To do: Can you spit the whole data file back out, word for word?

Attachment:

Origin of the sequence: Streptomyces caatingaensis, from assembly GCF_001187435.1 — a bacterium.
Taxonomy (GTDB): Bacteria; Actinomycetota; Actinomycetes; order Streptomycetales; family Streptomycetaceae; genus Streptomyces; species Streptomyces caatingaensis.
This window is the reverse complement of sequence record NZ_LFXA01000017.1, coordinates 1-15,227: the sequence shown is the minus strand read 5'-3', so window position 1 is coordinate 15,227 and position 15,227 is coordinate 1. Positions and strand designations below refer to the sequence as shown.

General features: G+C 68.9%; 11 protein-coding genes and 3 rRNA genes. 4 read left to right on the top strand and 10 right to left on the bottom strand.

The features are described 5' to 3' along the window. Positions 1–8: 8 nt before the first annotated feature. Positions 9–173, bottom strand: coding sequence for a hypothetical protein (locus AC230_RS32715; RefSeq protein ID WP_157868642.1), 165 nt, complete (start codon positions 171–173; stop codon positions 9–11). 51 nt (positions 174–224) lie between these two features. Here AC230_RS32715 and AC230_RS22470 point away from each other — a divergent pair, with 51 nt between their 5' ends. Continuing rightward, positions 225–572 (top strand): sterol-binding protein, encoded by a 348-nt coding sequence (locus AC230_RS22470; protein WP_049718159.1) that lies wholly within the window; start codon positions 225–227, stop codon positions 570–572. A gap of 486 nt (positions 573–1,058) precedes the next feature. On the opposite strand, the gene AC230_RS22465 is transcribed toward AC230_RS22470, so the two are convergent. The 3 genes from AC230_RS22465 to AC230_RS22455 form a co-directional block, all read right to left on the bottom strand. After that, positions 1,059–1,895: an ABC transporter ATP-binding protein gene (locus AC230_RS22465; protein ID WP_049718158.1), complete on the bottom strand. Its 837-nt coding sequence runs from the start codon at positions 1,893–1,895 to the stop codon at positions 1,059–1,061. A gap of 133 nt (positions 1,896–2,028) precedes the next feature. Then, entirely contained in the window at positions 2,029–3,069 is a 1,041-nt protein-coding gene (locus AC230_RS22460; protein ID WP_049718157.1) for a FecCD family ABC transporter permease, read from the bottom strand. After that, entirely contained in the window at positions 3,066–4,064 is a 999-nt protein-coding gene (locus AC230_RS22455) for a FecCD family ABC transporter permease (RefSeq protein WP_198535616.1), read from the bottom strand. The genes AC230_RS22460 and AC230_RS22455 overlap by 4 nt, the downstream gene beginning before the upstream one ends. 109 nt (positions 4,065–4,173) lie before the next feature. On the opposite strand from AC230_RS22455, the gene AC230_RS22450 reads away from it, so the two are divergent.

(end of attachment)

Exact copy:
Origin of the sequence: Streptomyces caatingaensis, from assembly GCF_001187435.1 — a bacterium.
Taxonomy (GTDB): Bacteria; Actinomycetota; Actinomycetes; order Streptomycetales; family Streptomycetaceae; genus Streptomyces; species Streptomyces caatingaensis.
This window is the reverse complement of sequence record NZ_LFXA01000017.1, coordinates 1-15,227: the sequence shown is the minus strand read 5'-3', so window position 1 is coordinate 15,227 and position 15,227 is coordinate 1. Positions and strand designations below refer to the sequence as shown.

General features: G+C 68.9%; 11 protein-coding genes and 3 rRNA genes. 4 read left to right on the top strand and 10 right to left on the bottom strand.

The features are described 5' to 3' along the window. Positions 1–8: 8 nt before the first annotated feature. Positions 9–173, bottom strand: coding sequence for a hypothetical protein (locus AC230_RS32715; RefSeq protein ID WP_157868642.1), 165 nt, complete (start codon positions 171–173; stop codon positions 9–11). 51 nt (positions 174–224) lie between these two features. Here AC230_RS32715 and AC230_RS22470 point away from each other — a divergent pair, with 51 nt between their 5' ends. Continuing rightward, positions 225–572 (top strand): sterol-binding protein, encoded by a 348-nt coding sequence (locus AC230_RS22470; protein WP_049718159.1) that lies wholly within the window; start codon positions 225–227, stop codon positions 570–572. A gap of 486 nt (positions 573–1,058) precedes the next feature. On the opposite strand, the gene AC230_RS22465 is transcribed toward AC230_RS22470, so the two are convergent. The 3 genes from AC230_RS22465 to AC230_RS22455 form a co-directional block, all read right to left on the bottom strand. After that, positions 1,059–1,895: an ABC transporter ATP-binding protein gene (locus AC230_RS22465; protein ID WP_049718158.1), complete on the bottom strand. Its 837-nt coding sequence runs from the start codon at positions 1,893–1,895 to the stop codon at positions 1,059–1,061. A gap of 133 nt (positions 1,896–2,028) precedes the next feature. Then, entirely contained in the window at positions 2,029–3,069 is a 1,041-nt protein-coding gene (locus AC230_RS22460; protein ID WP_049718157.1) for a FecCD family ABC transporter permease, read from the bottom strand. After that, entirely contained in the window at positions 3,066–4,064 is a 999-nt protein-coding gene (locus AC230_RS22455) for a FecCD family ABC transporter permease (RefSeq protein WP_198535616.1), read from the bottom strand. The genes AC230_RS22460 and AC230_RS22455 overlap by 4 nt, the downstream gene beginning before the upstream one ends. 109 nt (positions 4,065–4,173) lie before the next feature. On the opposite strand from AC230_RS22455, the gene AC230_RS22450 reads away from it, so the two are divergent.